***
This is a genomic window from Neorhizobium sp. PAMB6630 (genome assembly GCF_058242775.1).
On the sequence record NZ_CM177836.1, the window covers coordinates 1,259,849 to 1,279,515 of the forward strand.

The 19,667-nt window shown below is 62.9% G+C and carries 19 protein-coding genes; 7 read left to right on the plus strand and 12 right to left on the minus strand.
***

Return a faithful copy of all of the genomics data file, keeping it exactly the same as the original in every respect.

This is a genomic window from Neorhizobium sp. PAMB6630 (genome assembly GCF_058242775.1).
On the sequence record NZ_CM177836.1, the window covers coordinates 1,259,849 to 1,279,515 of the forward strand.

The 19,667-nt window shown below is 62.9% G+C and carries 19 protein-coding genes; 7 read left to right on the plus strand and 12 right to left on the minus strand.